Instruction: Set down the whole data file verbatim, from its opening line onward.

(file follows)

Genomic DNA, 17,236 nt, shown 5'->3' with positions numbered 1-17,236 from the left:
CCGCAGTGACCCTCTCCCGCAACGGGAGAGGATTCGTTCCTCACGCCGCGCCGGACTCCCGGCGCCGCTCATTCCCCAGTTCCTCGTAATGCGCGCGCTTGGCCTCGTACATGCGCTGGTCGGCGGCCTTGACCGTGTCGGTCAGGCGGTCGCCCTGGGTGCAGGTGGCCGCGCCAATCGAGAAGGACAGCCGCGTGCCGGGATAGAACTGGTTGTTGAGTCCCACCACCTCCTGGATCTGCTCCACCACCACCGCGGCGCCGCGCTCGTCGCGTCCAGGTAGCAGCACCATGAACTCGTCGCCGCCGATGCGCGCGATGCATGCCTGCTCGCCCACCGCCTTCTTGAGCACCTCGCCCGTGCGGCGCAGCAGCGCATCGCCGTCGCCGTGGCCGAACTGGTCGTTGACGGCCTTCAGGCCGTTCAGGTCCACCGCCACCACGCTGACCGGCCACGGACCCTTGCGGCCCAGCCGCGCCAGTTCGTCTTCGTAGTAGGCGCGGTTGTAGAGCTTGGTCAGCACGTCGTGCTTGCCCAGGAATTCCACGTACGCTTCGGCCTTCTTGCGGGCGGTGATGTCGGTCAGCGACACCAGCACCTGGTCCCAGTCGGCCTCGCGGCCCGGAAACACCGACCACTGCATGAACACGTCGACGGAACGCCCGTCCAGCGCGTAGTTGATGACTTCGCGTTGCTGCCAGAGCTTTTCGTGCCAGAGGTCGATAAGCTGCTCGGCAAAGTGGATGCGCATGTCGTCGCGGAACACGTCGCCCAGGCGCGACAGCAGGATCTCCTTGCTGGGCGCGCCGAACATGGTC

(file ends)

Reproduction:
Genomic DNA, 17,236 nt, shown 5'->3' with positions numbered 1-17,236 from the left:
CCGCAGTGACCCTCTCCCGCAACGGGAGAGGATTCGTTCCTCACGCCGCGCCGGACTCCCGGCGCCGCTCATTCCCCAGTTCCTCGTAATGCGCGCGCTTGGCCTCGTACATGCGCTGGTCGGCGGCCTTGACCGTGTCGGTCAGGCGGTCGCCCTGGGTGCAGGTGGCCGCGCCAATCGAGAAGGACAGCCGCGTGCCGGGATAGAACTGGTTGTTGAGTCCCACCACCTCCTGGATCTGCTCCACCACCACCGCGGCGCCGCGCTCGTCGCGTCCAGGTAGCAGCACCATGAACTCGTCGCCGCCGATGCGCGCGATGCATGCCTGCTCGCCCACCGCCTTCTTGAGCACCTCGCCCGTGCGGCGCAGCAGCGCATCGCCGTCGCCGTGGCCGAACTGGTCGTTGACGGCCTTCAGGCCGTTCAGGTCCACCGCCACCACGCTGACCGGCCACGGACCCTTGCGGCCCAGCCGCGCCAGTTCGTCTTCGTAGTAGGCGCGGTTGTAGAGCTTGGTCAGCACGTCGTGCTTGCCCAGGAATTCCACGTACGCTTCGGCCTTCTTGCGGGCGGTGATGTCGGTCAGCGACACCAGCACCTGGTCCCAGTCGGCCTCGCGGCCCGGAAACACCGACCACTGCATGAACACGTCGACGGAACGCCCGTCCAGCGCGTAGTTGATGACTTCGCGTTGCTGCCAGAGCTTTTCGTGCCAGAGGTCGATAAGCTGCTCGGCAAAGTGGATGCGCATGTCGTCGCGGAACACGTCGCCCAGGCGCGACAGCAGGATCTCCTTGCTGGGCGCGCCGAACATGGTC